SPOnG?s been itching with anticipation to get a hands-on with EA?s next-gen SKATE
? due out later this year on PS3 and Xbox 360.
We finally did yesterday, and can happily report that SKATE
is perhaps one of the most realistic sporting videogame experiences we?ve ever played. Not since picking up Virtua Tennis
some years back on the Dreamcast, have we had that ?penny dropping? moment where you realise the developers have successfully managed to recreate both the look and ? crucially ? the feel
of the experience.
Many of the attendees at yesterday?s unveiling of the game in oh-so-trendy West London were first and foremost skaters, not gamers, and SPOnG noticed one thing that happened on a few occasions when one of these guys picked up the Xbox 360 pad on one of the demo units for the first time.
They would spend a couple of minutes fiddling around getting the hand of the controls - basically, left analogue stick moves your body and the right stick moves your board for ollies and kickflips and so on ? and then there would be that moment where they ?got it? and a big grin would start to slide across their faces.
Interestingly, those who were familiar with the controls in Tony Hawks
(?it?s not like that PlayStation game is it?!? noted one skater!) tended to take a little longer to ?unlearn? their control habits from that game.
So, added to the amazingly realistic and intuitive controls, is the fact that SKATE
looks grittier and more realistic than ?certain other skateboarding videogames? plus it has already attracted input from a bunch of pro skaters including Danny Way, Mark Gonzales, PJ Ladd, Tommy Guerrero and more and one thing is for sure ? Tony?s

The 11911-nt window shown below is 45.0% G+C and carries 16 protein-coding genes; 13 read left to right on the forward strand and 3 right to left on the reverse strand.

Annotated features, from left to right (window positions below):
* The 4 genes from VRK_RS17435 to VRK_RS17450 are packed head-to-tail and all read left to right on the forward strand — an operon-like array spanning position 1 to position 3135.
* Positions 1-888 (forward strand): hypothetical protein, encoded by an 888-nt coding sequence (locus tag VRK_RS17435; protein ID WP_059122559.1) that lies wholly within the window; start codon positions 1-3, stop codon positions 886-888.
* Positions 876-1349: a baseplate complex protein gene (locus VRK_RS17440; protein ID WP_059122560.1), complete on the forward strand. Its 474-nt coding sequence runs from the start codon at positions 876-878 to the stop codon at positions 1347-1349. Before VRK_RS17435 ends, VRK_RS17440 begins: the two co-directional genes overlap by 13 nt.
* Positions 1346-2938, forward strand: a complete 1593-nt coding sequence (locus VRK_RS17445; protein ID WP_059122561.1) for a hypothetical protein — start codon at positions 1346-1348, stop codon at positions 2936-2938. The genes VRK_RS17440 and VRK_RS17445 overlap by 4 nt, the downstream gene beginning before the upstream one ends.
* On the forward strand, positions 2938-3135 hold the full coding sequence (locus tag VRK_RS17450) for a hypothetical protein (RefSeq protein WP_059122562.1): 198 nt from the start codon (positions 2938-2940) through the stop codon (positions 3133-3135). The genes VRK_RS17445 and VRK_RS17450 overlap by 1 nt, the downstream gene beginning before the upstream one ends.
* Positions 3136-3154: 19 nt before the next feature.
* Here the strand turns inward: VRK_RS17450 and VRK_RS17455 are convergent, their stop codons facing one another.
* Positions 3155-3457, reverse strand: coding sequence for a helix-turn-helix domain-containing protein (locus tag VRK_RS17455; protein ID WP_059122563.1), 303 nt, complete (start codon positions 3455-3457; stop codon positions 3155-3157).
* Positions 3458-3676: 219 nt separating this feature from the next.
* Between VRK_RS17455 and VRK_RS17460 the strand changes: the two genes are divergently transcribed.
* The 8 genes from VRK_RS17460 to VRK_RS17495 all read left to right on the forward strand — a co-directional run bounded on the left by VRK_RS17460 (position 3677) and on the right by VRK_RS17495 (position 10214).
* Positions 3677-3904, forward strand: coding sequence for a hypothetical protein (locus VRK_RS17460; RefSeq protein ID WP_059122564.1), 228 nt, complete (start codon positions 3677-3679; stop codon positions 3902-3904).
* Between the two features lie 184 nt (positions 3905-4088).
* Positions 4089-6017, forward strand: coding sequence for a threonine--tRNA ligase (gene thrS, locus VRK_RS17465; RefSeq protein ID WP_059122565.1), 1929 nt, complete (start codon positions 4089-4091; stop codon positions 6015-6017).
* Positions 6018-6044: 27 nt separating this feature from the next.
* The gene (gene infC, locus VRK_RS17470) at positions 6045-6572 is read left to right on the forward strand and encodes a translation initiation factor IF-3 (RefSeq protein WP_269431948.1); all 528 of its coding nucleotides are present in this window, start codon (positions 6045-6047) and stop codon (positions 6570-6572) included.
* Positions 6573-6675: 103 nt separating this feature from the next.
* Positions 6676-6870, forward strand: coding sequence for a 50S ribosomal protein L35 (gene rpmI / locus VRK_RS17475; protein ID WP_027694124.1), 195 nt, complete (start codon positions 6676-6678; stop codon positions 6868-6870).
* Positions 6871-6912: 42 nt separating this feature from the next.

got some serious competition!
And about time too.
Jay Balmer, Associate Producer on SKATE
from EA?s Black Box studio in Vancouver told SPOnG yesterday all about the game?s design philosophy of ?by skaters for skaters?:
?That?s not just marketing. That?s kinda? well, it is
our reality. Not everybody [on the team] is a skateboarder, but those of use driving the vision and that have been involved from the beginning are there first and foremost as skateboarders. So while it has to be a great game for gamers as well, which has involved taking on designers on the team who are gamers but not skaters? But as myself, I want it to be both a great game and a great skateboarding experience? so yeh, I?m a skater and I?m here to bring skateboarding to life ? not just for
skaters, but for gamers too. We really hope everybody that plays the game gets that incredibly cool feeling of what actual skateboarding is like.?
Balmer also told us plenty about the game?s impressively realistic physics in SKATE
?Well we really wanted to bring the actual feeling of skateboarding to life, so from the initial design stages we asked ourselves ?OK what controls do we want to press to recreate the feeling of an ollie?? ?what feels right?? ?what would I want to do to grab the board?? ?what makes sense??? So we really developed that organically so it feels right? so by building this great physics model it becomes accurate and it becomes something you can connect yourself to, because that?s what you know from reality you know? Everybody has jumped down a couple of stairs ? whether on a skateboard or just on their feet ? the in-game physics recreates these feelings? and it also ensures we can?t do anything too crazy! Physics is sort of our map!?
You can read our full hands on preview of SKATE
later today, but in the meantime check out the full unexpurgated SPOnG?s interview with EA?s Jay Balmer